The name Falcon comes from the Latin falx, a sickle and alludes to the sharp beak that, like the grim reaper, brings sudden death. Peregrine comes from the Latin peregrinus, strange or foreign. This was the term used for non Roman citizens living in Rome and it later became the description applied to pilgrims. Those falcons living in areas where there is plenty of food during the winter tend to remain near their breeding territories, others wander considerable distances and those that summer and breed in the Arctic are fully migratory travelling to Africa and South America during the winter months. Some species of Falcon cross vast oceans in a single flight, a Peregrine has been spotted on a ship more than eight hundred miles from the nearest land.

Horus and The Falcon in Mythology
The Peregrine Falcon has been regarded as a mystic bird and often as a messenger from another world, a stranger in ours. The North American Indians believe it to be a messenger that brings us guidance from the spirit world. This idea partly comes from the fact that it is most active soon after dawn and in the evening twilight. Thus the Ancient Egyptians believed the Falcon brought the Sun in the morning and dragged it away in the evening.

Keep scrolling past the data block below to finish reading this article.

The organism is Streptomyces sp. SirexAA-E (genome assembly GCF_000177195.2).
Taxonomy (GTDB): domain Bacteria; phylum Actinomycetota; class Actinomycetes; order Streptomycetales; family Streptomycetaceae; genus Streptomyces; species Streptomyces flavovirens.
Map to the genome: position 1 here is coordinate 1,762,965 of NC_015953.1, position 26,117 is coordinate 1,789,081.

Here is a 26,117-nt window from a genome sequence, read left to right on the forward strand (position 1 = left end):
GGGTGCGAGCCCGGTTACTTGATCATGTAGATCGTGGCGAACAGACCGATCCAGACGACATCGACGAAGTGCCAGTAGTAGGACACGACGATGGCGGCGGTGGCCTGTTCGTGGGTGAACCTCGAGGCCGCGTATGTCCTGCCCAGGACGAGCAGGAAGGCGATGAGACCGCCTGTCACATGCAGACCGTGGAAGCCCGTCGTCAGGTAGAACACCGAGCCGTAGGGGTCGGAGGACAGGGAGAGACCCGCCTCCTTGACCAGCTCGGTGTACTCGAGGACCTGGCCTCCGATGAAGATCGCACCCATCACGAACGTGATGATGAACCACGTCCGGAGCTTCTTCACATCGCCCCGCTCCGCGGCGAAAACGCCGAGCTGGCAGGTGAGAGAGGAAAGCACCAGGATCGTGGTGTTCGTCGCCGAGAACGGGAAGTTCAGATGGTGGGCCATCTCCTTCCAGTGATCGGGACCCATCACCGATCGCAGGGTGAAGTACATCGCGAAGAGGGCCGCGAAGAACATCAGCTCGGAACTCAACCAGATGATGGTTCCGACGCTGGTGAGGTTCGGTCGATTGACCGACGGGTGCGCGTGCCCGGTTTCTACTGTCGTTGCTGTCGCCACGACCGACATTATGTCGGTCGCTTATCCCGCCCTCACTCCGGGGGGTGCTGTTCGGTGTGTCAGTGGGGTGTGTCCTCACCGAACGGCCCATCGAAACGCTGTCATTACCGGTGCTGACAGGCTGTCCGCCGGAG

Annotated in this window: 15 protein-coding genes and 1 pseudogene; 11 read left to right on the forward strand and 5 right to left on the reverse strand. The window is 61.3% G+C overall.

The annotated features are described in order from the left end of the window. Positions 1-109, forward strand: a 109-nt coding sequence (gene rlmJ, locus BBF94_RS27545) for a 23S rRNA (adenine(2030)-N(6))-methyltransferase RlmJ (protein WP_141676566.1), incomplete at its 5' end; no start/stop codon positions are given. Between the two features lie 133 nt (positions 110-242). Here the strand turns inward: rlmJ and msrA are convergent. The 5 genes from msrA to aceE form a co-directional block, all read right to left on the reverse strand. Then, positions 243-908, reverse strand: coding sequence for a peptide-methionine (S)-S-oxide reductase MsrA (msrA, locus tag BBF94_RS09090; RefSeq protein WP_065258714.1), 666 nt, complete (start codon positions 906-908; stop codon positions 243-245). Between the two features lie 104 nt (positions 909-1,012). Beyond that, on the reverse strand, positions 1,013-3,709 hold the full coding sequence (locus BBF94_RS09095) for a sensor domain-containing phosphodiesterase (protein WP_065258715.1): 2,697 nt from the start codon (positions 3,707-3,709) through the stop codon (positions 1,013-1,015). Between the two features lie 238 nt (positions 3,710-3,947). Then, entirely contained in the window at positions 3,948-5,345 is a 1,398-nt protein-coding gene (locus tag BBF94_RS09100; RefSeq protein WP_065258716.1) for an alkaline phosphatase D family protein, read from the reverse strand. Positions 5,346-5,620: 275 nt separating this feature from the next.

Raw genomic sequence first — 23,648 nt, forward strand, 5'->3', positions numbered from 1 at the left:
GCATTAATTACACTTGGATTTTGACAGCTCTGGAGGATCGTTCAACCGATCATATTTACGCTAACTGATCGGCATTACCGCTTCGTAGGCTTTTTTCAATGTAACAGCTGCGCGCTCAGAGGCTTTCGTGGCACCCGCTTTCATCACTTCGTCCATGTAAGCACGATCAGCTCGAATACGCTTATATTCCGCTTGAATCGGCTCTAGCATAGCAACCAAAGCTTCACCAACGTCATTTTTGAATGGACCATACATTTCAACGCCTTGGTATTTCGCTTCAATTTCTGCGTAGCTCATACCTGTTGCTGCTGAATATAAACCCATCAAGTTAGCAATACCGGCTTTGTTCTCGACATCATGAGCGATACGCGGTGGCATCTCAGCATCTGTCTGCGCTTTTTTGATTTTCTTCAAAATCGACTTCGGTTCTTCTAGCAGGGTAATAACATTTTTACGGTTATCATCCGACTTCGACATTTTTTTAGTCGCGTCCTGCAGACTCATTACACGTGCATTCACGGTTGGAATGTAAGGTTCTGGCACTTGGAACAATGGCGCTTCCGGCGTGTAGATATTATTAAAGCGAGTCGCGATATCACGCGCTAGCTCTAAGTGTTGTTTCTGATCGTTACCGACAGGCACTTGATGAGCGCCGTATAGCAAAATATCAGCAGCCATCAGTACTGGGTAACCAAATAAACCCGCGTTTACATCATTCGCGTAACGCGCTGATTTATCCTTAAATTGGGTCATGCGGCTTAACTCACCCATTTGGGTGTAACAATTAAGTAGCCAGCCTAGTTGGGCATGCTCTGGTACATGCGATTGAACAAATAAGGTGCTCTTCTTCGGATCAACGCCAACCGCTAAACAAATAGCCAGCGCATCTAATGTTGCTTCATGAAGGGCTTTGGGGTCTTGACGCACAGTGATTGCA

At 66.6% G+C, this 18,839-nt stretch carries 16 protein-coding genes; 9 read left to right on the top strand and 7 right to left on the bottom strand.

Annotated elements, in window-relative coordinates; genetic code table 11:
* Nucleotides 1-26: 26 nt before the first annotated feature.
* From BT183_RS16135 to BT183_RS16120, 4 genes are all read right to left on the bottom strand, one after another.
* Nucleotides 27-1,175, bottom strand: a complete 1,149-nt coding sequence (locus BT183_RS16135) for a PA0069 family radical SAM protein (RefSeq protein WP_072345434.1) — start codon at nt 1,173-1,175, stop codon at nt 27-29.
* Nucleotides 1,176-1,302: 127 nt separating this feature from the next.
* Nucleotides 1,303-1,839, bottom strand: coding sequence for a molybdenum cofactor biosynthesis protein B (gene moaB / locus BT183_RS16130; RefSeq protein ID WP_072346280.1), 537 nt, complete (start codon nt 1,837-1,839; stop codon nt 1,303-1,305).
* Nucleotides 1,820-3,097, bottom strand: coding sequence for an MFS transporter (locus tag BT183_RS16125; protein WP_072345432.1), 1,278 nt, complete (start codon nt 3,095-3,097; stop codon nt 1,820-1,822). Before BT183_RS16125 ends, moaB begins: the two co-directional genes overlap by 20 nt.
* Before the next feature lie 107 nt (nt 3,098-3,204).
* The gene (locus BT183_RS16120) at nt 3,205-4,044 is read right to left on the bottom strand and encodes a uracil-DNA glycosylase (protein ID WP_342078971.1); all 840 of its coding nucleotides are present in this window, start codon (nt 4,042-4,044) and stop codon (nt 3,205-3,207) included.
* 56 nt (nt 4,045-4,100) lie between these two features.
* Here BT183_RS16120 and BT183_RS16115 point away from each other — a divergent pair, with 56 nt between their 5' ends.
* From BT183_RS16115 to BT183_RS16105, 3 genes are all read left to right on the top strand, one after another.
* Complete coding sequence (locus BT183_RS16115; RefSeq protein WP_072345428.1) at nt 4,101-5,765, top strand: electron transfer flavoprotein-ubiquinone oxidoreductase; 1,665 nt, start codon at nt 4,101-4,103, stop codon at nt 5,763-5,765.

It was in Egyptian mythology that the Falcon found its most powerful expression. Horus, which means "the distant one" or "that which is above", was the most important of the many Falcon Gods in Egyptian Mythology.

Osiris and his sister-wife Isis ruled Egypt and had brought her agriculture, peace and prosperity. Their brother Seth was jealous and overthrew Osiris, cutting him into small pieces that he dispersed and buried all over Egypt. Isis gathered the pieces of her husband and joined them together. In the form of a Kite she covered his body and with her wings beat air into his mouth, animating him long enough for him to impregnate her before he departed to rule over the dead.

Horus, the child of this union, was hidden from his uncle in the papyrus marshes of the Nile Delta and brought up in secret by his mother. Horus is often iconographically depicted as a vulnerable child, either sucking at Isis's breast or sitting on her lap sucking his fingers. He is sometimes referred to as "Horus, the child with his finger in his mouth". This is a rare iconography and the only other major figures often portrayed in such a vulnerable way and so dependent on their mothers are Christ and Eros. The secrecy and danger of Horus's upbringing meant that his mother was continually concerned for his welfare. Spells and cures for ill or injured children called on Isis by comparing the sick child with Horus.